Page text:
|其他摘要||Girdling is defined as the removal of a ring of bark or phloem, mainly around the trunk or branch, which has the immediate effect of blocking the phloem transport pathway, thereby causing the accumulation of carbohydrates above the girdle and reduction of carbohydrates below the girdle. As a classic model in botany, girdling is easy to manipulate carbohydrate ratio in different organs. The research of effect of phloem girdling on plant physiological and ecological had been reported in many previous studies. However, studies of girdling on leaf water status and the mechanism of leaf senescence were rare, and the objective of our study was to provide data and basis for in this field. In this study, we chose desert plant Alhagi sparsifolia as our study materials, and we performed girdling at the base of A. sparsifolia. The aims of this study was to investigate the leaf water status and the process of leaf senescence which induced by phloem girdling, and to illustrate the chlorophyll fluorescence characteristics during senescence. Several correlated parameters of A. sparsifolia were measured, including soluble sugar content, starch content, relative water content, water potential, stomatal conductance, photosynthetic rate, transpiration rate, water use efficiency, abscisic acid content, chlorophyll content, carotenoid content, proline content, malondialdehyde content, chlorophyll fluorescence, root soluble sugar content, root starch content and root respiration rate. The results are as follows:
1. Phloem girdling first affected the accumulation of ABA in leaves and thus led to the reduction in stomatal conductance and transpiration rate, which subsequently resulted in the improvement of leaf water status. Phloem girdling then led to the accumulation of carbohydrate in the leaf and the reduction in carbohydrate in the leaves and thus resulted in the decline of root respiration rate. The decrease of water absorption by root and the accumulation of carbohydrate in leaves together may be the reason for decline of leaf water content and leaf water potential in girdled plants.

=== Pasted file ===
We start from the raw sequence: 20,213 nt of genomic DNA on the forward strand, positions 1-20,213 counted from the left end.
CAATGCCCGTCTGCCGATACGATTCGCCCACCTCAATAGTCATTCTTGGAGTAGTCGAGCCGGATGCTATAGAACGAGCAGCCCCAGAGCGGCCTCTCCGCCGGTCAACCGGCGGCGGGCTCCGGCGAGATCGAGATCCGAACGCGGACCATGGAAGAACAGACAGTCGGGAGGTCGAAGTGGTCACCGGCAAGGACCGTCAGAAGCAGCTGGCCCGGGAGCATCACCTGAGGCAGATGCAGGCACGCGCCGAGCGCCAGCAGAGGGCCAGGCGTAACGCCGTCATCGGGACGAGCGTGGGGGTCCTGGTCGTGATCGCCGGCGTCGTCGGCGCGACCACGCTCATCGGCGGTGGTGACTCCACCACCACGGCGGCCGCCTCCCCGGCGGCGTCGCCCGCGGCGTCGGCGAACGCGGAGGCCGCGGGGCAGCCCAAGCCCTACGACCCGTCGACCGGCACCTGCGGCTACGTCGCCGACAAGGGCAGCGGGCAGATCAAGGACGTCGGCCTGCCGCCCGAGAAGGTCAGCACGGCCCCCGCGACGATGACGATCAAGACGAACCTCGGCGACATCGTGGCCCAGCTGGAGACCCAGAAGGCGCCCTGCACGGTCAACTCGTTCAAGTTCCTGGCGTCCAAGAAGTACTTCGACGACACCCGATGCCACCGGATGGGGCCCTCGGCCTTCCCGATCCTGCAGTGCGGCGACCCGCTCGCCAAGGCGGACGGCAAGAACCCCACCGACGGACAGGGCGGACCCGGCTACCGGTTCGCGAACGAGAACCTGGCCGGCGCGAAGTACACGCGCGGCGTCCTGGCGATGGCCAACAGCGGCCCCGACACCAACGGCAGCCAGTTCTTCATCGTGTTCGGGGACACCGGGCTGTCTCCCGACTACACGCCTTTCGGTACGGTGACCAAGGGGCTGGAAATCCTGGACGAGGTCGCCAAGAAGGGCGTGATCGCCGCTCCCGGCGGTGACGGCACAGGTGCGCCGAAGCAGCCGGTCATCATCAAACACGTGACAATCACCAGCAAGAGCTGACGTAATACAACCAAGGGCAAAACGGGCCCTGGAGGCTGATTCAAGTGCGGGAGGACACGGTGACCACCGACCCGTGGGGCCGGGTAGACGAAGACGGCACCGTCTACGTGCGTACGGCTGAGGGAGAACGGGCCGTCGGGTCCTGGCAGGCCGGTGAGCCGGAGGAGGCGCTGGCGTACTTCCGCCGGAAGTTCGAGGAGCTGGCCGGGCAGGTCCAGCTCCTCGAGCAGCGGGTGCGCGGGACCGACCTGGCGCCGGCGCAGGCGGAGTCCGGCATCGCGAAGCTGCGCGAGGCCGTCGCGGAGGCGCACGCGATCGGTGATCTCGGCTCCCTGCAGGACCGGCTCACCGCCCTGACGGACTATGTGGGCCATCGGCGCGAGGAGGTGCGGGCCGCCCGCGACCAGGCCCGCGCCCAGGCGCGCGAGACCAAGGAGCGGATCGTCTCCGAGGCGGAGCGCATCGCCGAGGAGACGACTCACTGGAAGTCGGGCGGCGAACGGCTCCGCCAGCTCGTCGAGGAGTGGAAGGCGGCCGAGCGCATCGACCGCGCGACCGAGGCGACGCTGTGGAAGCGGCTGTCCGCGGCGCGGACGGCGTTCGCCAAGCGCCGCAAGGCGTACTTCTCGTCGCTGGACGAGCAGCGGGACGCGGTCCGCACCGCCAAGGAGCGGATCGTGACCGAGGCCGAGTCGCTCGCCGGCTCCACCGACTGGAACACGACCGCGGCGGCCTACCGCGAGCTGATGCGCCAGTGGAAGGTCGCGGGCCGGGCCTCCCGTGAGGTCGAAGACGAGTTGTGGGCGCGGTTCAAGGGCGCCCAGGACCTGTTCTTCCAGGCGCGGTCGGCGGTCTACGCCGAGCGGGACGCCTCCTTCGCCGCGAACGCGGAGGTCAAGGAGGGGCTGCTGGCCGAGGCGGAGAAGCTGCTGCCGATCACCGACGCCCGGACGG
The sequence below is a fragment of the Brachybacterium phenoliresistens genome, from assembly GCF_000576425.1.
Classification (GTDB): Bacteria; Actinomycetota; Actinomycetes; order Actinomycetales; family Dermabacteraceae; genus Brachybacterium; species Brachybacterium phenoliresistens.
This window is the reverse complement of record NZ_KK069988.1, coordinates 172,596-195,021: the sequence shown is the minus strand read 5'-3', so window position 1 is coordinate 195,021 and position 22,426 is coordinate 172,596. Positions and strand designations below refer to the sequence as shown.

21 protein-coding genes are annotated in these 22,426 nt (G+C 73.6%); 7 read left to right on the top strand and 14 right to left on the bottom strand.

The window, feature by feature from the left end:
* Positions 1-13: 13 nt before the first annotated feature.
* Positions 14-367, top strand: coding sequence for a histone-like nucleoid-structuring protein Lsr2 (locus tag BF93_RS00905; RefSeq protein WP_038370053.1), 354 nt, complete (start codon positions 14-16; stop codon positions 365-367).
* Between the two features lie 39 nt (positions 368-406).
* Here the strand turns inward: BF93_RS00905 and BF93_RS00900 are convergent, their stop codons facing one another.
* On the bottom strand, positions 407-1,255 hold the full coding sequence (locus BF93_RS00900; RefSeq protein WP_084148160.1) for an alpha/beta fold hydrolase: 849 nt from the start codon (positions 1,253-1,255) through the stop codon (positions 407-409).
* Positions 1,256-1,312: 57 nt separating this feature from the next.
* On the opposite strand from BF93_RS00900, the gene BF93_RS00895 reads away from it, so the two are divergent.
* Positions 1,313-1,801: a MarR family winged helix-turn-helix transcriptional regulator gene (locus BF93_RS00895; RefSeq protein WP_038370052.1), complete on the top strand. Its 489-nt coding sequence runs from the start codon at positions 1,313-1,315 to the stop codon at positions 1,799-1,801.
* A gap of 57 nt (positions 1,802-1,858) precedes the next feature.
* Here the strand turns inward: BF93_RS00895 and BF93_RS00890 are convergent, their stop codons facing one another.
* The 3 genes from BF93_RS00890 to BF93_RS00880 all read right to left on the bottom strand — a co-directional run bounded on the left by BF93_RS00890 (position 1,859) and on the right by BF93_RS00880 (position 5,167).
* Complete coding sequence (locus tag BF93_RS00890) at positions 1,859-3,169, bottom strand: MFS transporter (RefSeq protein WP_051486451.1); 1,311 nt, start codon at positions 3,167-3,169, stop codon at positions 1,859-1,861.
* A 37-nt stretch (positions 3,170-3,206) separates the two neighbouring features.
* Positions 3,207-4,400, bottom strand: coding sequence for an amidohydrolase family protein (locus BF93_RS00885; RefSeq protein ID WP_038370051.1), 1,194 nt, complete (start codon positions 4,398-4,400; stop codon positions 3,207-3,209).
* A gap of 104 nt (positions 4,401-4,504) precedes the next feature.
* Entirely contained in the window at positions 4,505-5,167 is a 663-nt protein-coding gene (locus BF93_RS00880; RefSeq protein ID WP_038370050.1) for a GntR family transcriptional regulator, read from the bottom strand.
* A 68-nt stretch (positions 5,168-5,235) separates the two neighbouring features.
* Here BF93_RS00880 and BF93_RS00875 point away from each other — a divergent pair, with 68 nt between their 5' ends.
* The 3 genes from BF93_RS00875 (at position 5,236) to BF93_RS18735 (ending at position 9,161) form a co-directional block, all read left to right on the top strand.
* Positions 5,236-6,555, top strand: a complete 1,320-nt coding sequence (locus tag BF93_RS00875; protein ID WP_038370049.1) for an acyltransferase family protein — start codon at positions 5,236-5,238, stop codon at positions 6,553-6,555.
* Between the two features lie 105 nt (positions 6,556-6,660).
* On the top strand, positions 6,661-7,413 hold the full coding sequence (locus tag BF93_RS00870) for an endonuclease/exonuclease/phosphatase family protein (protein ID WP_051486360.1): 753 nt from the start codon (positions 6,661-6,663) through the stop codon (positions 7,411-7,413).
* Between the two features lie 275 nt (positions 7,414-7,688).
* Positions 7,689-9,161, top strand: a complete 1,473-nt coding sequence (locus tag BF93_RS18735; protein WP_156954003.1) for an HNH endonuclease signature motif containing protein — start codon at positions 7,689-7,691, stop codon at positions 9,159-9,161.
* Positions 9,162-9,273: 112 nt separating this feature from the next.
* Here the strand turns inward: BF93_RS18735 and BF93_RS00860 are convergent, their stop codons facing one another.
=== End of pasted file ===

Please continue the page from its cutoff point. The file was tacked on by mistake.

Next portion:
2. Phloem girdling not only induced leaf senescence of A. sparsifolia, but also accelerated the senescence process in the natural senescent leaves. In both natural senescence process and girdling induced senescence process, chlorophyll content, carotenoid content and photosynthetic rate decreased. One of the reasons for the decline of photosynthetic rate in girdled leaf may be the stomatal limitation, but from the 11th day, it was result from reduction in stomatal conductance, end-product feedback inhibition and leaf water stress. Natural senescence of A. sparsifolia was a tightly regulated process, which performed as the maintenance of activity of photosynthetic apparatus. However, when induced by phloem girdling, the process of leaf senescence cannot be effectively controlled, which was showed as the significant decline of chlorophyll a/b, the damage of oxygen-evolving complex in the donor side of photosystem II(PSII), and the significant reduction of maximum photochemical efficiency of PSII.
3. In the process of natural leaf senescence and girdling induced leaf senescence process, PQ sink which was in the acceptor side of PSII reaction centers (Sm) reduced, and then resulted in the ratio of the energy absorbed in the reaction center used for electron transfer (φEo) reduced. In addition, the degree of open access in the active reaction centers (ψo) reduced, which led to more light was used to restore QA, thereby resulted in overall performance and activity of PSII (PIabs) decreased. In the senescence process, the number of active reaction center in unit area (RC/CS) reduced, which resulted in the absorption of light energy in per reaction center (ABS/RC) increased. However, with the reduction of PSII activity, the energy which captured by reaction (TRo/RC) and the energy used for transfer of electron (ETo/RC) reduced, which led to more energy dissipated as the form of fluorescence and heat, shown as decline of DIo/RC. The increase of non-photochemical quenching leads to energy stress, which resulted in the increase of reactive oxygen species during senescence, and thus leads to membrane lipid peroxidation and production of malondialdehyde. During senescence, plants retain more carotenoids (Car) to absorb more surplus energy and quench reactive oxygen species so that prevent cells from membrane lipid peroxidation and maintain permeability of cell membrane. Compared to natural senescence, changes of PSII reaction centers appeared to be more severe in the girdling-induced senescence process. This result suggested that compared to the slowly conducted natural senescence process, girdling induced senescence is a more severe process.
In short, phloem girdling first improved the water status in A. sparsifolia leaves, and then the water status will decline. Girdling can induce A. sparsifolia leaf senescence, and in the process of leaf senescence, the energy absorbed by reaction center increased, however, most of the energy was used for heat dissipation, which resulted in a stress pressure and light stress in photosystem II.|